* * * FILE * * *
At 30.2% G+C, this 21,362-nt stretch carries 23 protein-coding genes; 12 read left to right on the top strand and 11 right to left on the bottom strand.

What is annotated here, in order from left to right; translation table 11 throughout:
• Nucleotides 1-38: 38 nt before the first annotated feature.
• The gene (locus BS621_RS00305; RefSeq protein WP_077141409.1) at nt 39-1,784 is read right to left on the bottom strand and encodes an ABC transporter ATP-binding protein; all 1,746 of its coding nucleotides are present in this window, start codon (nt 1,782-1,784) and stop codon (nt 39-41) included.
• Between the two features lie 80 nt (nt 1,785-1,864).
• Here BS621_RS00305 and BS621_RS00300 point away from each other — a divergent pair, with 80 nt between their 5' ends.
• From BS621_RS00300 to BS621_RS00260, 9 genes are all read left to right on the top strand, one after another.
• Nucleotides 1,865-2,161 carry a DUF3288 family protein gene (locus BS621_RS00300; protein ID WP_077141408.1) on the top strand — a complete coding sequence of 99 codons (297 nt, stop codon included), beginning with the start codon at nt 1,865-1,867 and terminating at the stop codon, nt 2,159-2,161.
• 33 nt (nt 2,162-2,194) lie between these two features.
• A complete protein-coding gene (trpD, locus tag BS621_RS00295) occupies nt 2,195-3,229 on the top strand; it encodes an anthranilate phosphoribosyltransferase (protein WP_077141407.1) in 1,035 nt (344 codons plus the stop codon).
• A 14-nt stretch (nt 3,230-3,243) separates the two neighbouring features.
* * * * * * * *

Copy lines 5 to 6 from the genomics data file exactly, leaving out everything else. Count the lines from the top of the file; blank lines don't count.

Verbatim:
• Between the two features lie 80 nt (nt 1,785-1,864).
• Here BS621_RS00305 and BS621_RS00300 point away from each other — a divergent pair, with 80 nt between their 5' ends.